From now onwards, I will be posting my stuff there.
Home Page (this ugly page)
Home Page in Normal Mode (not commandline)
Code Repositories on Bitbucket
Code Repositories on Github
Commands are in bold and their description is given on the right. Just select the task you want to do, type the command related to it in the textfield and press/hit enter.
If you are not comfortable with this and wish to visit the normal interface, then just type “ph” (without quotes) and press enter. You will be taken to the comforts of a normal site.
I would request you all to visit the site and send me your comments/mails as usual. Also, please let me know if you find any broken links. Till then thank you once again. Take care.
For quiet sometime now, I was searching for an app which is lightweight, has clean interface, is functional and the one that could support markdown. That search came to an end with Epistle. Epistle has all the features that I listed above. It is light, has a great interface which is clean and functional. It helps me sync my notes with Dropbox, which is a feature I had been looking for. Syncing is neat and fast and the notes are accessible on your devices as soon as you have completed the note. It supports html preview of Markdown documents.
I had tried using Evernote. But it was an overkill for my use. I like the simplicity of the app which fits well with my Android phone and with Dropbox sync, I can rest assured that my notes are safe and can be accessed from all my Dropbox synced devices.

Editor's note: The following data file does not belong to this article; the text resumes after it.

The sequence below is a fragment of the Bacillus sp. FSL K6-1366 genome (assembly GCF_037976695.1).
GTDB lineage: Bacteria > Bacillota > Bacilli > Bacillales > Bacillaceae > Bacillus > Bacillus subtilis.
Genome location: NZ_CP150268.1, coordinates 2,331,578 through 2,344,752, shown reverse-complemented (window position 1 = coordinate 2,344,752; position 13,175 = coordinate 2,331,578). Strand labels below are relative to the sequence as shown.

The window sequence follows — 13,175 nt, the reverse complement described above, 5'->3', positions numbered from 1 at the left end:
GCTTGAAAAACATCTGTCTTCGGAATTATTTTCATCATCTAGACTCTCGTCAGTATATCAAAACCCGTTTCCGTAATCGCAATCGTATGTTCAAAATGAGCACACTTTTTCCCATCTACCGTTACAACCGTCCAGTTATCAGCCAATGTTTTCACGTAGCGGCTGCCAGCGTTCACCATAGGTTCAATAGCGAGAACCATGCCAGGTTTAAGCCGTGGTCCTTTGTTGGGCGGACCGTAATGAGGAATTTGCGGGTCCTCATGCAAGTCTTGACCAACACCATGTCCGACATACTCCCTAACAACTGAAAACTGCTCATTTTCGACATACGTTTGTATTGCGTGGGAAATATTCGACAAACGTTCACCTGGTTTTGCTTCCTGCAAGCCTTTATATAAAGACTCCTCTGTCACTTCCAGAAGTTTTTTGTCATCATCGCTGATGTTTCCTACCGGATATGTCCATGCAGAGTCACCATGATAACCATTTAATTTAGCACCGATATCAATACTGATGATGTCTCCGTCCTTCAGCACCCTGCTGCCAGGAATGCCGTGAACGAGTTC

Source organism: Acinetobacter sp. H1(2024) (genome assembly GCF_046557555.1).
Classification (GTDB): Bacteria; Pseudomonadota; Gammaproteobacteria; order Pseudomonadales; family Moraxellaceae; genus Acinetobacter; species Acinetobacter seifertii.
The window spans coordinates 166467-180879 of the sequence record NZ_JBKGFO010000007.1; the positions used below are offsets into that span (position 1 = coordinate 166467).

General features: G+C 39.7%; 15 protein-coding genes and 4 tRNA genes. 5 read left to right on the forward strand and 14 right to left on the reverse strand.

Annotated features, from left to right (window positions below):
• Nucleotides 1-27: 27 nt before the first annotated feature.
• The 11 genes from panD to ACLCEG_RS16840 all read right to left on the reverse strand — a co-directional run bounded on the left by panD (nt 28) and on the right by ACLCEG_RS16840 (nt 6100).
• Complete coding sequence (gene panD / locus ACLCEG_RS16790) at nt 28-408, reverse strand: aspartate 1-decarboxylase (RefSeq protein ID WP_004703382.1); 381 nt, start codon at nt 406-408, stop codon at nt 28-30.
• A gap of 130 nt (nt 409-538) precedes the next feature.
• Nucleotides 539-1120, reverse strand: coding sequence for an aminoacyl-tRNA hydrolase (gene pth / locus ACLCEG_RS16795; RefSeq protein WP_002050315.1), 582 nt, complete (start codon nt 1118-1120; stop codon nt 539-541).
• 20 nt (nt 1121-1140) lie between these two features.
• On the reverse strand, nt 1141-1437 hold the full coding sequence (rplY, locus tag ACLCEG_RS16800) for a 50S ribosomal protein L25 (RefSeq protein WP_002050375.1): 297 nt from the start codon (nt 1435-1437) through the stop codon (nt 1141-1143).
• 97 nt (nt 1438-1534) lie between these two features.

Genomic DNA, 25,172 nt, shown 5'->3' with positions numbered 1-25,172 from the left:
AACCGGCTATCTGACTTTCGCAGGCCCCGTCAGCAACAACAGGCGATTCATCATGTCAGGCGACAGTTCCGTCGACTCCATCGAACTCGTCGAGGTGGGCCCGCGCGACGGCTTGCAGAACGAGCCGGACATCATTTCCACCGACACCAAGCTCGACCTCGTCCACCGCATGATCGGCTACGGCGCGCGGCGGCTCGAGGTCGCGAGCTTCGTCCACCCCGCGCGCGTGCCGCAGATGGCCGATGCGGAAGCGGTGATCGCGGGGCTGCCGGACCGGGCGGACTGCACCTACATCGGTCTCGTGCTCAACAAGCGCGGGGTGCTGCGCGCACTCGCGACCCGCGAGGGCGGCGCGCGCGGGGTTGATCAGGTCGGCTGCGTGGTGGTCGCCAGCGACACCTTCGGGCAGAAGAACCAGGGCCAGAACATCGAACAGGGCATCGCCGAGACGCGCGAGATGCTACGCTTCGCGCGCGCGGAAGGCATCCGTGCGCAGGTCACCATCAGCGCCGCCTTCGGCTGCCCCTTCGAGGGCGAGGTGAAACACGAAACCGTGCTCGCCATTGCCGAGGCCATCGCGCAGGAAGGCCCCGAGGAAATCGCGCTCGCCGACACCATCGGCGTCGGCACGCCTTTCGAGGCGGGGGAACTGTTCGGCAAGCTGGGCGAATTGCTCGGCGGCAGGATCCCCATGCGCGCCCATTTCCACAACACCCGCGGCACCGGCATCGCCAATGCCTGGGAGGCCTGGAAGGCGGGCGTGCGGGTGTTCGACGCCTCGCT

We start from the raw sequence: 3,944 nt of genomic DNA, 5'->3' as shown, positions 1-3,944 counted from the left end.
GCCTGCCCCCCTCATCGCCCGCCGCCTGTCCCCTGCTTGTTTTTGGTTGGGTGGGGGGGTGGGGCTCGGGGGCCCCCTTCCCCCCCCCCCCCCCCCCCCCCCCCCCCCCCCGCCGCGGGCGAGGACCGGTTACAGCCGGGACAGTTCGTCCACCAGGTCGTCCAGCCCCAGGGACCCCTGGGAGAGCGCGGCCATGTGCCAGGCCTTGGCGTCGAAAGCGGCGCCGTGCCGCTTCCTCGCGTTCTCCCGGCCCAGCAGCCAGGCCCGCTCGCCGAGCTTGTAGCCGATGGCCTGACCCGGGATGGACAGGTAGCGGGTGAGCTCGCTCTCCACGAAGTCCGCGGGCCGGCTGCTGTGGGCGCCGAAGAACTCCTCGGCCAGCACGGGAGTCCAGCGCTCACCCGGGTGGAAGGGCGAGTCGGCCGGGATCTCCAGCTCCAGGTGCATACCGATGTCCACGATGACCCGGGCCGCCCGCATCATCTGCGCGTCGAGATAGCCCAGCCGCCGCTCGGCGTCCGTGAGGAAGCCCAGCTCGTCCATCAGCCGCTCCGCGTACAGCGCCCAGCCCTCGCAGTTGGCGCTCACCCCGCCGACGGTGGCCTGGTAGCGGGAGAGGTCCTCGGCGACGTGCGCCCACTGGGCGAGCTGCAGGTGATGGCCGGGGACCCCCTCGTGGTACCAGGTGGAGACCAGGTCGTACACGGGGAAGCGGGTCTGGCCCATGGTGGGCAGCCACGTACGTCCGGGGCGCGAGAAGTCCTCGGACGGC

I also tried the Notes taking app that comes with Samsung Galaxy S2. But I did not like it for reasons that I could not sync the notes automatically with Dropbox.
Epistle requires minimal permission and that too to access the internet so that it may sync your notes with Dropbox. Other than that it do not need any other permissions.
I think for people who have minimal requirements and appreciate simplicity, Epistle is a good app.
Oracle has now introduced a new certification named Oracle Certified Associate, Java SE7 Programmer, which is mandatory if you want to become Oracle Certified Professional, Java SE7 Programmer (given to understand that you already are not OCP in some other version of Java). So, Oracle Certified Associate, Java SE7 Programmer (OCA7) is really important exam for a Java developer who wants to get certified and valued.
Oracle Certified Associate, Java SE7 Programmer Study Guide by Richard M Reese is the book that caters to the objectives of the exam and is a useful guide for the new entrants to the Java Programming Language 7 and a ready reference for those who have some experience and want to brush up their basics.